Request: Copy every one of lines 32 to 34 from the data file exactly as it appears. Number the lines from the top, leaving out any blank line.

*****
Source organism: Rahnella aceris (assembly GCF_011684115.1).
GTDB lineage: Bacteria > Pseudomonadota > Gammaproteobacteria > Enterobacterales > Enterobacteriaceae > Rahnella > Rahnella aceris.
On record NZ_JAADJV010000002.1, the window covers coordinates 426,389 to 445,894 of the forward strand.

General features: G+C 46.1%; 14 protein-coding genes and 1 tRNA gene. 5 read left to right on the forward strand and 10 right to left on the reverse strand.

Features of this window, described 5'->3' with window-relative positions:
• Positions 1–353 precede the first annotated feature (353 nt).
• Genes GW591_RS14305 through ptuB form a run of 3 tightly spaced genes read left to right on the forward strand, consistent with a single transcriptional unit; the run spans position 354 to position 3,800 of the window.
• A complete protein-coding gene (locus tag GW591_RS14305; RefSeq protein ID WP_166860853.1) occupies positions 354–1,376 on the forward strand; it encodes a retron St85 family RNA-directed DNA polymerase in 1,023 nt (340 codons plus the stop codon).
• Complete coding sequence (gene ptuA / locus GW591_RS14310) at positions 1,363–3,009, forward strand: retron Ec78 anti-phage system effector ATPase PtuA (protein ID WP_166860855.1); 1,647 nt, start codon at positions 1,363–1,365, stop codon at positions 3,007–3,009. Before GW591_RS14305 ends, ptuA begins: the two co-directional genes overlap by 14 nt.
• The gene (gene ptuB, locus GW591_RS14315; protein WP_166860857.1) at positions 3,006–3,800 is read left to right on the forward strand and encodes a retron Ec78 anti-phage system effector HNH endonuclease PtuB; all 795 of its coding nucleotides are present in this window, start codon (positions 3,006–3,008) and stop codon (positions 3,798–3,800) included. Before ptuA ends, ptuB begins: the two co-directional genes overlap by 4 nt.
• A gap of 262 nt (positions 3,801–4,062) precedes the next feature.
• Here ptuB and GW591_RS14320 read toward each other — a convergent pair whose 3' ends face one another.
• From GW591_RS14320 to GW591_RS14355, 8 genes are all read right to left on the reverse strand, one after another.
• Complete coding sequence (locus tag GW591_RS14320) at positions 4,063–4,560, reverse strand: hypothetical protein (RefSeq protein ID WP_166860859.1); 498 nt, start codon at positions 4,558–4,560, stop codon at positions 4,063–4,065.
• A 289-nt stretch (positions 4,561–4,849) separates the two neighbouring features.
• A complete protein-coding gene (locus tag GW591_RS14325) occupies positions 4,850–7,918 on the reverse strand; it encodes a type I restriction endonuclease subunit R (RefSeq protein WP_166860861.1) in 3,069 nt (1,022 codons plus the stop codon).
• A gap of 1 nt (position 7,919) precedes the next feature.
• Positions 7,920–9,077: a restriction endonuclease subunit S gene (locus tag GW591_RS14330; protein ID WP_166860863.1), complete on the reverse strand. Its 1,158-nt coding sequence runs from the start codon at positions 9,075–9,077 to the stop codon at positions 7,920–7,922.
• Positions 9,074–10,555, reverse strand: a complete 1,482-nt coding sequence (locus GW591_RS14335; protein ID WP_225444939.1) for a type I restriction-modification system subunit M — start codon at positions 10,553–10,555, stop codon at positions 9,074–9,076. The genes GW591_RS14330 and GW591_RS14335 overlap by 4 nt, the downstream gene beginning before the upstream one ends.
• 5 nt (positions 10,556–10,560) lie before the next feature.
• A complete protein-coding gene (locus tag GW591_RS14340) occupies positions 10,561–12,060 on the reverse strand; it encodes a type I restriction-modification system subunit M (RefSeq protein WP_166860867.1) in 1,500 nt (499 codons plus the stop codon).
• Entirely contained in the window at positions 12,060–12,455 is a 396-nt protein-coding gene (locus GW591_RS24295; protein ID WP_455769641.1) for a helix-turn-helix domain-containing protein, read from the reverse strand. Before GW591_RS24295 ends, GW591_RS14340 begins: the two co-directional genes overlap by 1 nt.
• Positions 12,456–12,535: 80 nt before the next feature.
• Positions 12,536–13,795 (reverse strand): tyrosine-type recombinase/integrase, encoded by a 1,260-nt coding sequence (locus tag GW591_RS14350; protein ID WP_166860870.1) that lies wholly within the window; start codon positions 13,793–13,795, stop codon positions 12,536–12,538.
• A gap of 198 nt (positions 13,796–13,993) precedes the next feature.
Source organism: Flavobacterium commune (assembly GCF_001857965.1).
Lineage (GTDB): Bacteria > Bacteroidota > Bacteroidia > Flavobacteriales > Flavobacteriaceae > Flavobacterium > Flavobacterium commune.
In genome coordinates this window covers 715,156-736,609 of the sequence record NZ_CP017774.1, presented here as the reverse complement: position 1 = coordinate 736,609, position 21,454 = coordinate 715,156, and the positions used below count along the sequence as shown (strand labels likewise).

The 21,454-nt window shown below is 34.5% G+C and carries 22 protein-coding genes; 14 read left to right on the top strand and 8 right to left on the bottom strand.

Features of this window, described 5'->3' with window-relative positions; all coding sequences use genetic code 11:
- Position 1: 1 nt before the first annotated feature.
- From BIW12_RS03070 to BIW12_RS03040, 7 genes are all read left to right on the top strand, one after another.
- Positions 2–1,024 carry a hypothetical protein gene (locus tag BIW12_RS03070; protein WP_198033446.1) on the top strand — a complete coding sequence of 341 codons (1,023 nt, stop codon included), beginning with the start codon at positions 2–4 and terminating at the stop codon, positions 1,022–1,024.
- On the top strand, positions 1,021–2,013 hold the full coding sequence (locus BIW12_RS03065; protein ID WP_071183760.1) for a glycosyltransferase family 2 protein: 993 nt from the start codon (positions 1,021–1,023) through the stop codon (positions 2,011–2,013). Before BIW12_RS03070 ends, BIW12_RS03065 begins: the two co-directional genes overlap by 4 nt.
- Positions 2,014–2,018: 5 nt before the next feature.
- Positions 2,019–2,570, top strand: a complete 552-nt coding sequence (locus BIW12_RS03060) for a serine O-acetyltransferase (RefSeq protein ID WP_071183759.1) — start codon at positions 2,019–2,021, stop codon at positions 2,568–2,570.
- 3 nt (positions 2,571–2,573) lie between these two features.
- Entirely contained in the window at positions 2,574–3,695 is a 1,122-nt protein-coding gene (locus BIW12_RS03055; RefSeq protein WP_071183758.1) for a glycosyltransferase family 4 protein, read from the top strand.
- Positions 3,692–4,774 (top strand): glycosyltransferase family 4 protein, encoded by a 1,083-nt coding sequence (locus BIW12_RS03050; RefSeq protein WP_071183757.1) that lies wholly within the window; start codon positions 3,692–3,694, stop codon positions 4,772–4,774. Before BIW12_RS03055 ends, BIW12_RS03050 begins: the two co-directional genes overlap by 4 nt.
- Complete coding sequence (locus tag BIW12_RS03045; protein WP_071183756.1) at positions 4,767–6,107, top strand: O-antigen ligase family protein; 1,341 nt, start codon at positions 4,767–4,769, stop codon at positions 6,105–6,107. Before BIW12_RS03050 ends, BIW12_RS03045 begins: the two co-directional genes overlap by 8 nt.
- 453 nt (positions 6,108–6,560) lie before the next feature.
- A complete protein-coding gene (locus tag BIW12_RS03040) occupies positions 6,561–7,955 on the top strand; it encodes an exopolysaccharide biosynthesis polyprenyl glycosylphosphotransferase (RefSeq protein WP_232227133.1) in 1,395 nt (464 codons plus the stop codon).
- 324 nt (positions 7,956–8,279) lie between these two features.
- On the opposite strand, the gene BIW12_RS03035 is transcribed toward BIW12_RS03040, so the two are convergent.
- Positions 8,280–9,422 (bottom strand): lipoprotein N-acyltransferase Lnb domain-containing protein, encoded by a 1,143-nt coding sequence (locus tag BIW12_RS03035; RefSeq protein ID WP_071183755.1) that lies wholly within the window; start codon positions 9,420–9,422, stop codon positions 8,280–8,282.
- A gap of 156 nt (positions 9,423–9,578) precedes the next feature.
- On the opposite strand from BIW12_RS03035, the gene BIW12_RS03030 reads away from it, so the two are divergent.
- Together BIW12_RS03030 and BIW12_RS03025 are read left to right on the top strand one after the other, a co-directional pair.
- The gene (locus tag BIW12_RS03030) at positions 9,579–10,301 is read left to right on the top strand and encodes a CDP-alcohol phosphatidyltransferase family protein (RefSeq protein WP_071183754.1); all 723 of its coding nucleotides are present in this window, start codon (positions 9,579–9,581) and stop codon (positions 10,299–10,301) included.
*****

- From BIW12_RS03070 to BIW12_RS03040, 7 genes are all read left to right on the top strand, one after another.
- Positions 2–1,024 carry a hypothetical protein gene (locus tag BIW12_RS03070; protein WP_198033446.1) on the top strand — a complete coding sequence of 341 codons (1,023 nt, stop codon included), beginning with the start codon at positions 2–4 and terminating at the stop codon, positions 1,022–1,024.
- On the top strand, positions 1,021–2,013 hold the full coding sequence (locus BIW12_RS03065; protein ID WP_071183760.1) for a glycosyltransferase family 2 protein: 993 nt from the start codon (positions 1,021–1,023) through the stop codon (positions 2,011–2,013). Before BIW12_RS03070 ends, BIW12_RS03065 begins: the two co-directional genes overlap by 4 nt.